Virginia gun owners have gathered by the hundreds at Board of Supervisors meetings in counties across the state to send a message to the newly elected Democratic legislature in Richmond.
As of this writing, 23 counties and towns have declared themselves Second Amendment sanctuaries since Michael Bloomberg flipped the state legislature from red to blue earlier this month. Second Amendment sanctuaries exist in many states across the country, but no state has seen so many in such a short span of time.
“It’s sending a message to Richmond saying we don’t want any more gun control out here,” Philip Van Cleave told GunsAmerica. Van Cleave is the President of the gun-rights group Virginia Citizens Defense League, which has been fighting for Second Amendment rights in Virginia since 1994, when they helped turned the state from may-issue to shall-issue.
Van Cleave has been active in the gun rights movement in Virginia for over 20 years, and he says he’s never seen anything like this.
“Nothing even touches the activity in Virginia right now. A lot of gun owners were sleeping, but now they’ve woke the sleeping giant. All these gun owners that have been sound asleep have suddenly woken up.”
The numbers don’t lie. Of Virginia’s 133 counties and independent towns, 23 have already declared themselves Second Amendment sanctuaries, and another 53 are considering the measure.
“There are more coming,” Van Cleave predicted. “That number’s going to jump quite a bit.”
County Board of Supervisor meetings are literally overflowing with gun owners hoping to send a message to Richmond.
One thousand people showed up at a Board of Supervisors meeting in Shenandoah County, for example, and 700 people attended a meeting in Washington County. The meetings in Amherst and Amelia counties were standing-room-only with crowds flooding the hallways and the front lawns.
On a larger scale, gun owners—when they show up—represent a massive voting block in state elections. Van Cleave pointed out that in a state of 8 million people, there are 2 million gun owners and 600,000 hold concealed carry permits.
Van Cleave admitted that when a county declares itself a Second Amendment sanctuary, the gesture is mostly symbolic from a legal standpoint. While all county employees, including any police force, are bound by the resolution, sheriffs and county attorneys are independently elected in Virginia.
But Van Cleave also pointed out that many sheriffs follow the county’s lead, and many others have independently vowed not to enforce new gun control.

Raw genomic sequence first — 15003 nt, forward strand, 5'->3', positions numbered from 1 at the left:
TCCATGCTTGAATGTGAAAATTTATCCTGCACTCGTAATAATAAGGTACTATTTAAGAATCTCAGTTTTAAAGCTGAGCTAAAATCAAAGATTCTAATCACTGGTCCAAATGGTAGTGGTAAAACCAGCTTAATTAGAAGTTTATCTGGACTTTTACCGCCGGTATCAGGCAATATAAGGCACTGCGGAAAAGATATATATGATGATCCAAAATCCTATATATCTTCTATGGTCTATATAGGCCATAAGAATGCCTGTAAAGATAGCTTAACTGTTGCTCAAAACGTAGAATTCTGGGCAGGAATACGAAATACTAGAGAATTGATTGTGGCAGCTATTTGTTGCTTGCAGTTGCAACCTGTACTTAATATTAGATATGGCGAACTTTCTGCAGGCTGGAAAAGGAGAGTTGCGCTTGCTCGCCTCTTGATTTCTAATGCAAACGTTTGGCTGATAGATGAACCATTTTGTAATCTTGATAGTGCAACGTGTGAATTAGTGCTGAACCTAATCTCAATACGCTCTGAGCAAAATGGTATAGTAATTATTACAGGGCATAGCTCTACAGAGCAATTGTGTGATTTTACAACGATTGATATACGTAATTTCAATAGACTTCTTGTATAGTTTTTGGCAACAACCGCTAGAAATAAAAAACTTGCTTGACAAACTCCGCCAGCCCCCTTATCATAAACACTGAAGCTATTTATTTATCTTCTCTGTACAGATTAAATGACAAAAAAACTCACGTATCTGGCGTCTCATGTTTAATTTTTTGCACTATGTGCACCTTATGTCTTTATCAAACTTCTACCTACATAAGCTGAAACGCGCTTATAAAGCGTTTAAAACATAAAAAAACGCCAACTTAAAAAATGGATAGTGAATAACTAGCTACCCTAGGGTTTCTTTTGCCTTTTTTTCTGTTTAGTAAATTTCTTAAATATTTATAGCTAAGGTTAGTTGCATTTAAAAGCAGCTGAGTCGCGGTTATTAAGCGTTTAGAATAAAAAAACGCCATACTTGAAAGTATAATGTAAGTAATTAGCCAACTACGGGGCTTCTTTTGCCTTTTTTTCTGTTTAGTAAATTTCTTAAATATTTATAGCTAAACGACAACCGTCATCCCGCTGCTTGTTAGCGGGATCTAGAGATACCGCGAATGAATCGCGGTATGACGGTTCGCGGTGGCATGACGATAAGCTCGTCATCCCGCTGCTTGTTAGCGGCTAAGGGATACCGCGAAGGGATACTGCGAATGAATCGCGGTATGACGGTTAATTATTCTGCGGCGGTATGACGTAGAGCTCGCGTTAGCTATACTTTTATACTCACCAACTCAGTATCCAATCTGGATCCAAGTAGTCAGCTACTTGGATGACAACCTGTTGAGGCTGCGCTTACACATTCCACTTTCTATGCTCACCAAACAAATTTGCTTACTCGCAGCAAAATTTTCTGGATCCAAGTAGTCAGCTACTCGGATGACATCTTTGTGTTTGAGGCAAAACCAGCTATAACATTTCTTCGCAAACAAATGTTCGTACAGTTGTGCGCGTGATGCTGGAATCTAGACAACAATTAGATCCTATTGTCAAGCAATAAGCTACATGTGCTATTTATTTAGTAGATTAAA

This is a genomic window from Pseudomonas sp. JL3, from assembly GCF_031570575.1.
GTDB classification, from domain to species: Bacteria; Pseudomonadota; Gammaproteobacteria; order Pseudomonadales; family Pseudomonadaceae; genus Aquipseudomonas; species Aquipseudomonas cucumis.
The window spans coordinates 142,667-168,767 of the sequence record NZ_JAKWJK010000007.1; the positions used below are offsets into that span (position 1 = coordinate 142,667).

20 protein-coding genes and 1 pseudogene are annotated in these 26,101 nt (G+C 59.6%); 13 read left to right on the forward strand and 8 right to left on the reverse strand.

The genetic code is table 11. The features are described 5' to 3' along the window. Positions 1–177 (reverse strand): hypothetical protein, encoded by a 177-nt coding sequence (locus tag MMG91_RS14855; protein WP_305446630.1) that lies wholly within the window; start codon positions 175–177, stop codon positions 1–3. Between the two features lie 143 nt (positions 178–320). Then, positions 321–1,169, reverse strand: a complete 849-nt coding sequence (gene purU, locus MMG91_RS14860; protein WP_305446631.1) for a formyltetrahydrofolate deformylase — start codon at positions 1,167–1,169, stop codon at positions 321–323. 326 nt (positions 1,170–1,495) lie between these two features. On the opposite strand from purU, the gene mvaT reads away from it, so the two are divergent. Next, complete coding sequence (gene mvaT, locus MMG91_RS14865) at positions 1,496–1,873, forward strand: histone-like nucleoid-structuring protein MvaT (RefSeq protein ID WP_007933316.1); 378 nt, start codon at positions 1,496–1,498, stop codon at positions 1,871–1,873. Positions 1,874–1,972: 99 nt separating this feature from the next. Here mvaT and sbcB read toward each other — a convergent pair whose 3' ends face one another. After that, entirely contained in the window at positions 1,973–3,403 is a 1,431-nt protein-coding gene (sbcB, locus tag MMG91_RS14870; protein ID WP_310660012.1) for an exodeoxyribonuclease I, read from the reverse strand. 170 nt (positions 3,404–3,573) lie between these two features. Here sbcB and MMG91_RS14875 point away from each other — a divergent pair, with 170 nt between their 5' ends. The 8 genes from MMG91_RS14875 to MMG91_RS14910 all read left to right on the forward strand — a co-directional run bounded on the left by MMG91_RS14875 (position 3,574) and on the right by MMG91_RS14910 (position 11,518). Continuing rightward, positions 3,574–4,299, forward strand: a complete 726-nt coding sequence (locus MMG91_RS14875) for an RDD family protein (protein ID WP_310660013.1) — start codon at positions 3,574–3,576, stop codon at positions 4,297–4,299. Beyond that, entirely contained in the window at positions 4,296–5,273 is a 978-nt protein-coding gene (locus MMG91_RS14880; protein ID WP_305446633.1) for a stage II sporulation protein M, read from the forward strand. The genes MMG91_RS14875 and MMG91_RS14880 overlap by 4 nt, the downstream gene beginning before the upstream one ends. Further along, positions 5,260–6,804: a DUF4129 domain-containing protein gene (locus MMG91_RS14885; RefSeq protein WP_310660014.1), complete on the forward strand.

More importantly, the Second Amendment sanctuary push sends a clear message to the state legislature and gives gun owners a clear mission.
“While there’s no real teeth in it, that doesn’t mean it doesn’t have influence,” Van Cleave said. “It’s unifying gun owners. It’s giving them a mission and a message. And they’re sending it loud and clear.”
Unity will be key to blocking the slate of anti-gun measures the legislature plans to adopt in the upcoming session. Van Cleave believes that if gun owners can exert enough pressure on Senate Democrats in purple districts, they can block some of the most extreme anti-gun policies.
“[The Democrats] will know they’re in a fight. This isn’t going to be a cakewalk,” he said. “It’s one thing to be brave and vote along with gun control when you know that Republicans are going to kill it anyhow. Now they’re going to own it. If they pass gun control, they’re going to own it. They’ll be the target for all those angry gun owners that are waking up.”
The Democrats hold a commanding 55-45 majority in the House of Delegates, but in the Senate their 21-19 majority is much smaller. If two Democrats fail to support any given bill, Republicans will be able to block it.
For now, Van Cleave and his team are focusing on what they believe will be a massive Second Amendment rally and lobby day in Richmond on the third Monday in January. If the turnout at Board of Supervisors meetings is any indication, he has good reason to be optimistic.
To gun owners in other states, Van Cleave’s message is clear: don’t get complacent.
“Don’t think this isn’t coming to your state,” he warned. “They’re looking at Virginia as a test case. What they’re doing here, they’ll do in Kentucky, Texas, Florida, and North Carolina. We all have to stand up and fight. We can’t run to another state. This is a movement to disarm us.”